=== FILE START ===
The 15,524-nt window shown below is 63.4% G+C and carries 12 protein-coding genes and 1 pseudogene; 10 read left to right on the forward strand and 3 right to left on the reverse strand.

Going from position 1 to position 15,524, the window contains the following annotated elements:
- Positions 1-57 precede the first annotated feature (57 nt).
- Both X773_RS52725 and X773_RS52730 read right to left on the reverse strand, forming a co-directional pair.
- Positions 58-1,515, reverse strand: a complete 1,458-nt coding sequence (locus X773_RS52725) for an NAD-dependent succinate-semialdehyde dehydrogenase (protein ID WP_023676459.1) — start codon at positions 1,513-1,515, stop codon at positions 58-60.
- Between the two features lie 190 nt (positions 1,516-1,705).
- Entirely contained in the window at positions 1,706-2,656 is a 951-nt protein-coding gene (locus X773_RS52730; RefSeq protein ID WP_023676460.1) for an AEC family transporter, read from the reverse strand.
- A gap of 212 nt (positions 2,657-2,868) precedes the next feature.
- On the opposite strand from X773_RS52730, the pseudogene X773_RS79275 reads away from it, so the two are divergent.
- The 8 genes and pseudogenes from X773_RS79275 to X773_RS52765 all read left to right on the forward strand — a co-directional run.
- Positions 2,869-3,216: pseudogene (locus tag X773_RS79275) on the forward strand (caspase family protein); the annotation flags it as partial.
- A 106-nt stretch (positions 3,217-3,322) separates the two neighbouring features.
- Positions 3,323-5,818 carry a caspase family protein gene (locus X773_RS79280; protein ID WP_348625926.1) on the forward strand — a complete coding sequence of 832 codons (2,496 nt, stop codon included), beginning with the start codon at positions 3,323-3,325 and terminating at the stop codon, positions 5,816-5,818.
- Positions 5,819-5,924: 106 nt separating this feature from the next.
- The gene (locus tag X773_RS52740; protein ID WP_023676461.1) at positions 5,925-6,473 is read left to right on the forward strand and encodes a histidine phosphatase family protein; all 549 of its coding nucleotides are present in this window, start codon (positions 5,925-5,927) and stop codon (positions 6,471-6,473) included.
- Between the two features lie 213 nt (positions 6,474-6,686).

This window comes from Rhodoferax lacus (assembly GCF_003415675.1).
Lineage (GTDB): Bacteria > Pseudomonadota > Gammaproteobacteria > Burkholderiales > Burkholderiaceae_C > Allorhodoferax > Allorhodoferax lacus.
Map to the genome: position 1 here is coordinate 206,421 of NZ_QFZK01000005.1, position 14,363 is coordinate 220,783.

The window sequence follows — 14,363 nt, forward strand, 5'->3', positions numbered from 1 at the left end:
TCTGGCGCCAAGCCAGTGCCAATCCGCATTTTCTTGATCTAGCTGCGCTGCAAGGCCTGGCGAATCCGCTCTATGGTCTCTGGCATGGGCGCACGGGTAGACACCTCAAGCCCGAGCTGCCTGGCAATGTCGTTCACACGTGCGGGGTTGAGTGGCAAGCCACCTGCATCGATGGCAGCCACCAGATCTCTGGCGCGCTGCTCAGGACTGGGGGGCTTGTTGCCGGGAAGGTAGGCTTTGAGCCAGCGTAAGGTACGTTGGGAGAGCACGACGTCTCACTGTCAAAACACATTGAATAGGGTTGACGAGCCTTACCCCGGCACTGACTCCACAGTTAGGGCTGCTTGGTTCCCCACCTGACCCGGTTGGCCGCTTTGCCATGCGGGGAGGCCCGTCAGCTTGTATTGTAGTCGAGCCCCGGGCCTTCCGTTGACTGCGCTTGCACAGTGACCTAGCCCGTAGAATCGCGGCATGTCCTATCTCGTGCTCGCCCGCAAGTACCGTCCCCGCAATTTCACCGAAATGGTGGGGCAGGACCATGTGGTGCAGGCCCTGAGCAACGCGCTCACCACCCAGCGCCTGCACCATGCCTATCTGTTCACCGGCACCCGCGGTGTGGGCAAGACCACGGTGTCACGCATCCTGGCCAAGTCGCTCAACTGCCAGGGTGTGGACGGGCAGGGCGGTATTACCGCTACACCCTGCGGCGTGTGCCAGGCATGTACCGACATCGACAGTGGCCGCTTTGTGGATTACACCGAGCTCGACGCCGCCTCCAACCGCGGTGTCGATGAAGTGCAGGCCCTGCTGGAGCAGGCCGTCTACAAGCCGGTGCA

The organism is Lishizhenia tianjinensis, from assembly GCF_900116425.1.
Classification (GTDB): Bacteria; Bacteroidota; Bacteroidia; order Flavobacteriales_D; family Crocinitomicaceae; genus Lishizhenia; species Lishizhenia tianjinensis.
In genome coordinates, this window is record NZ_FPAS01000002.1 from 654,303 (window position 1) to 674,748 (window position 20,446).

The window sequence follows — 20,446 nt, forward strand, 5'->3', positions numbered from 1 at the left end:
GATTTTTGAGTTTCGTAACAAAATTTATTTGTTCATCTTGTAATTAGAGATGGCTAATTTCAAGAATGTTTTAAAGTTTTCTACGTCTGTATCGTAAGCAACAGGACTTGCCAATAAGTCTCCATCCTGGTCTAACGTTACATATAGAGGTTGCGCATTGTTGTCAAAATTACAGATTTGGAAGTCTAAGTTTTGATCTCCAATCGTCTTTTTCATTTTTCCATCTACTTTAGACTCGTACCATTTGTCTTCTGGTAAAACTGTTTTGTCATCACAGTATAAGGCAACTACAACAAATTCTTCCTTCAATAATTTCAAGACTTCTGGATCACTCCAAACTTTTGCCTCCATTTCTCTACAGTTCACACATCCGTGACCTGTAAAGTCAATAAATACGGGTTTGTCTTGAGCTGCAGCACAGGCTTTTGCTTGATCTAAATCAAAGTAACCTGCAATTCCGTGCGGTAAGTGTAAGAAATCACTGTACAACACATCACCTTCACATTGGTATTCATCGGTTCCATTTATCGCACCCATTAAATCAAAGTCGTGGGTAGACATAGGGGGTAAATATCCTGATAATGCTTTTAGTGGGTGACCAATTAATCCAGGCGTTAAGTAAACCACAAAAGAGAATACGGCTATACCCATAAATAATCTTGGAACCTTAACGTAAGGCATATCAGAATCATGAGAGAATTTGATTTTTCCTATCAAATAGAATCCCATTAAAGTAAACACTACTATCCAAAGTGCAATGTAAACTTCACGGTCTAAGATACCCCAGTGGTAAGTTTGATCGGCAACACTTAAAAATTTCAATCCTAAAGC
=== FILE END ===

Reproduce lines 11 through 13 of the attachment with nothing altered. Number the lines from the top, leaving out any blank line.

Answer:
- Positions 2,869-3,216: pseudogene (locus tag X773_RS79275) on the forward strand (caspase family protein); the annotation flags it as partial.
- A 106-nt stretch (positions 3,217-3,322) separates the two neighbouring features.
- Positions 3,323-5,818 carry a caspase family protein gene (locus X773_RS79280; protein ID WP_348625926.1) on the forward strand — a complete coding sequence of 832 codons (2,496 nt, stop codon included), beginning with the start codon at positions 3,323-3,325 and terminating at the stop codon, positions 5,816-5,818.